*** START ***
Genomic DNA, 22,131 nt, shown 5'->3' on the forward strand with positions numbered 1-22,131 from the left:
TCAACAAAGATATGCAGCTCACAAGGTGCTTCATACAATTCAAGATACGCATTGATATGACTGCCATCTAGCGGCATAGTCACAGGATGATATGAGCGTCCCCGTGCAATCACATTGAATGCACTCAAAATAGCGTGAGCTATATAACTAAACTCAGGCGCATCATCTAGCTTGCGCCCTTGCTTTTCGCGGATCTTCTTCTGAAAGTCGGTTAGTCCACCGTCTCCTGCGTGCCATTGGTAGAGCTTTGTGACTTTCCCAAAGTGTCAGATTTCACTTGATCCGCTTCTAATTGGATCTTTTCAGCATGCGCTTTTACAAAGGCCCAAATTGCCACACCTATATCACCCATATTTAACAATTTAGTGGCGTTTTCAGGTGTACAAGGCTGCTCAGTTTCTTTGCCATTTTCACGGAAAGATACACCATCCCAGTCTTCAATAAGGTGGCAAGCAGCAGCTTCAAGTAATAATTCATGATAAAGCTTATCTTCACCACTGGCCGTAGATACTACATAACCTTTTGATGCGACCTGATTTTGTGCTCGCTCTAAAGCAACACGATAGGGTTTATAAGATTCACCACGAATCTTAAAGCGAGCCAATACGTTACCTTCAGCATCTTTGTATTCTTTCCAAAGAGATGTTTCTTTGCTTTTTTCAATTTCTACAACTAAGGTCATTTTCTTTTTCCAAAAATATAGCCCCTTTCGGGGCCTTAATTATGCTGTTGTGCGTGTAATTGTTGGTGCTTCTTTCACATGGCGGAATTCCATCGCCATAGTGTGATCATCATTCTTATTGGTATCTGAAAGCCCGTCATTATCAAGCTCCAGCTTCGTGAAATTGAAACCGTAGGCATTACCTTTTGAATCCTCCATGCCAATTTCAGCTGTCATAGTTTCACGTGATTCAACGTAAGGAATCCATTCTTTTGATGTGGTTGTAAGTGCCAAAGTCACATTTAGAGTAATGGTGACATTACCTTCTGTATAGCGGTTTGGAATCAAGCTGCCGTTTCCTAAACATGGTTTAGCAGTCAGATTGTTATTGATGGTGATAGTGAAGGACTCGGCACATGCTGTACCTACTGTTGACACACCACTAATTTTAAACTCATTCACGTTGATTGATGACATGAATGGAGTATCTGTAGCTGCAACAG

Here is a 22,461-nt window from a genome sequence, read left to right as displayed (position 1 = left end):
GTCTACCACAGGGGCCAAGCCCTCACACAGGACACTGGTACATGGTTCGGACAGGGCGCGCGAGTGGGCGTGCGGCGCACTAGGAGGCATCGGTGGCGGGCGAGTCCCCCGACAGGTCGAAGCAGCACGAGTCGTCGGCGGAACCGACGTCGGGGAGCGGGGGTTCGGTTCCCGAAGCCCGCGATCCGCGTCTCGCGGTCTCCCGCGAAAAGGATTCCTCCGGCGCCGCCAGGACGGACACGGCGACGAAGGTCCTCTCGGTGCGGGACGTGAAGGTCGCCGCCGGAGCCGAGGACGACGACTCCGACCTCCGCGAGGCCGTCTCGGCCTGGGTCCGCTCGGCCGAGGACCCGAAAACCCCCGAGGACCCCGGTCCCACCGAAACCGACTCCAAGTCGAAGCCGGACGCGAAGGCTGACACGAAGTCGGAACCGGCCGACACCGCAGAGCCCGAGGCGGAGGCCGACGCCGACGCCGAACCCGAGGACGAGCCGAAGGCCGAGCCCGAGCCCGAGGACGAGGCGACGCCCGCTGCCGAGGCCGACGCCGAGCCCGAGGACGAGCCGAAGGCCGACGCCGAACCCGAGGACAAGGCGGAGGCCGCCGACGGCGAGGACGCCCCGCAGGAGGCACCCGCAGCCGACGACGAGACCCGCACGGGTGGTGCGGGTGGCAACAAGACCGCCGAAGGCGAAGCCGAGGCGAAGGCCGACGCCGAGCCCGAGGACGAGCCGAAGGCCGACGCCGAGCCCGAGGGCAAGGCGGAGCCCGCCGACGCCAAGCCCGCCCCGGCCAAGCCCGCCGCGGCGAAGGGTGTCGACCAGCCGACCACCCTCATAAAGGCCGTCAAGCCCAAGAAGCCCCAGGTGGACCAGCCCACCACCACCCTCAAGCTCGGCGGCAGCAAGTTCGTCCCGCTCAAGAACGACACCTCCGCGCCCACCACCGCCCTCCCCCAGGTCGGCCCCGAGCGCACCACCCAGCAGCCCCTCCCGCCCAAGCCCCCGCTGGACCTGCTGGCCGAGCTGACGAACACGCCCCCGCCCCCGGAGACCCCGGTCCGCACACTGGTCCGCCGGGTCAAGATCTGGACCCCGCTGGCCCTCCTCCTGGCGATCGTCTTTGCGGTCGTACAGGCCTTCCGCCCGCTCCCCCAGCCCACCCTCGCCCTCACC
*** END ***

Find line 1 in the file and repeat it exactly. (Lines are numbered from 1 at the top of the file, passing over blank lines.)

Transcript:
Genomic DNA, 22,131 nt, shown 5'->3' on the forward strand with positions numbered 1-22,131 from the left: